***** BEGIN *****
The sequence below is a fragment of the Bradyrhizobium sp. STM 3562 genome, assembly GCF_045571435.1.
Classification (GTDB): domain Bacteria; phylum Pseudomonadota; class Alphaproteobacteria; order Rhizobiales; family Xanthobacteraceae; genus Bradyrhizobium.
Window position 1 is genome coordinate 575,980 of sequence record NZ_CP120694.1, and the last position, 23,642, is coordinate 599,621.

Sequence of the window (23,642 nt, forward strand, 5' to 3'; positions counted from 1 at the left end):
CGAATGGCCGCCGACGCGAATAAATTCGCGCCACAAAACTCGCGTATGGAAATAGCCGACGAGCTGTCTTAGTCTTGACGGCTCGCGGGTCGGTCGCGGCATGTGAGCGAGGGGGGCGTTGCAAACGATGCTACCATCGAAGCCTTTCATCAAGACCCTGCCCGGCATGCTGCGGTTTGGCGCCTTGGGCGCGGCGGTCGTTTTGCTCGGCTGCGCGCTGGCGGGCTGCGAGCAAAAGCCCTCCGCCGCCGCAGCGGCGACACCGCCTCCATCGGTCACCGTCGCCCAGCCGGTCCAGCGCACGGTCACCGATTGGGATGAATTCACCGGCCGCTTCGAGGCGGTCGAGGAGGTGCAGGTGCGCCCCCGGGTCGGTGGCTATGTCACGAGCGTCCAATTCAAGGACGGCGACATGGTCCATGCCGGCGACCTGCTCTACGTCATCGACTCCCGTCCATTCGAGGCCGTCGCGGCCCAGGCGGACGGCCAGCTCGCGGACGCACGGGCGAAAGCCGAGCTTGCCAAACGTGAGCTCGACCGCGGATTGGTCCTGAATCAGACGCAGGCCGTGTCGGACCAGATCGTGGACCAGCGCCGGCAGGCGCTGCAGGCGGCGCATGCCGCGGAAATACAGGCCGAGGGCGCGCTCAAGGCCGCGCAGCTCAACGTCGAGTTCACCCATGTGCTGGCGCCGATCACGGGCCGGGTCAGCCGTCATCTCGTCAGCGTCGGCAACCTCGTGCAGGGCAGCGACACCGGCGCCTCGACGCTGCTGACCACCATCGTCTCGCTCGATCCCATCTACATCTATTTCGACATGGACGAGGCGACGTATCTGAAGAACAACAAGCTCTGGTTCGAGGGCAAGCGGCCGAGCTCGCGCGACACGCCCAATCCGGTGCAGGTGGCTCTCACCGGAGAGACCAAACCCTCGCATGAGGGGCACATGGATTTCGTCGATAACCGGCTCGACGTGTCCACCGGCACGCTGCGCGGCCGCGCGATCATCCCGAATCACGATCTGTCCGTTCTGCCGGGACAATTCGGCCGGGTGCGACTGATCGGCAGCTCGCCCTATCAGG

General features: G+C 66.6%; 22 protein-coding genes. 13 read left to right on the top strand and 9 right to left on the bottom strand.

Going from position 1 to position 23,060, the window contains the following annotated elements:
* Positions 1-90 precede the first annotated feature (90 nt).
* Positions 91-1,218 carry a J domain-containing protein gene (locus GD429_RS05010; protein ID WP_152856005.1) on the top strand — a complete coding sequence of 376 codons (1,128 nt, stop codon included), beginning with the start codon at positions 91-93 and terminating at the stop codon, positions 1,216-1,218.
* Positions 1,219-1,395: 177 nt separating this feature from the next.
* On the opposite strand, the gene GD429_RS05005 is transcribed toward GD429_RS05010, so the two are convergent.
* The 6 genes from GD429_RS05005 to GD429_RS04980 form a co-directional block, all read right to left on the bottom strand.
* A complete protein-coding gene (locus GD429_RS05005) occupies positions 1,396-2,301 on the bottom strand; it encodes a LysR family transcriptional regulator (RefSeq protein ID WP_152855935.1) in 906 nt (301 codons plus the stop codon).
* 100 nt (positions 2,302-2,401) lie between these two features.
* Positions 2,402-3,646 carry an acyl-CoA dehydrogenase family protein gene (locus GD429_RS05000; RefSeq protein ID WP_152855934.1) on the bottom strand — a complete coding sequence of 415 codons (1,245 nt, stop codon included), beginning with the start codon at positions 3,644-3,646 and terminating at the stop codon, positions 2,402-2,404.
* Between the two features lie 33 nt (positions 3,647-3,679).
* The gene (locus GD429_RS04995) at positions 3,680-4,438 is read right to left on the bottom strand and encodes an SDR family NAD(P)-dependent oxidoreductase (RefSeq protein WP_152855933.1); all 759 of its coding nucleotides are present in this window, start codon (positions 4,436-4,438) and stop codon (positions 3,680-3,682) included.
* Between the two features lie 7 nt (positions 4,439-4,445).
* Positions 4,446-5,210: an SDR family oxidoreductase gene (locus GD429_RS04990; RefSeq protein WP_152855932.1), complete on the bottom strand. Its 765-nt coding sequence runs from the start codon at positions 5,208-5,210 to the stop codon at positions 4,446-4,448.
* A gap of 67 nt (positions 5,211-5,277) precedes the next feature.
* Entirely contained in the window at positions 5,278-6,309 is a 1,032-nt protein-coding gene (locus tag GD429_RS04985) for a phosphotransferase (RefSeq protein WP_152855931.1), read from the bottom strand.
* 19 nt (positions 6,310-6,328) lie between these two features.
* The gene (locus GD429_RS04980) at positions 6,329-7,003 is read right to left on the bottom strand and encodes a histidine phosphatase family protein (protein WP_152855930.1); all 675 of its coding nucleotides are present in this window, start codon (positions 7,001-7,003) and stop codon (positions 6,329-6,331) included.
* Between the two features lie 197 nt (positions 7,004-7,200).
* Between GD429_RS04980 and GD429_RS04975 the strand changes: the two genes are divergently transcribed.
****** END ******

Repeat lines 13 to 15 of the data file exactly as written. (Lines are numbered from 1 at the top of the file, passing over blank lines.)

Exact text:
* A complete protein-coding gene (locus GD429_RS05005) occupies positions 1,396-2,301 on the bottom strand; it encodes a LysR family transcriptional regulator (RefSeq protein ID WP_152855935.1) in 906 nt (301 codons plus the stop codon).
* 100 nt (positions 2,302-2,401) lie between these two features.
* Positions 2,402-3,646 carry an acyl-CoA dehydrogenase family protein gene (locus GD429_RS05000; RefSeq protein ID WP_152855934.1) on the bottom strand — a complete coding sequence of 415 codons (1,245 nt, stop codon included), beginning with the start codon at positions 3,644-3,646 and terminating at the stop codon, positions 2,402-2,404.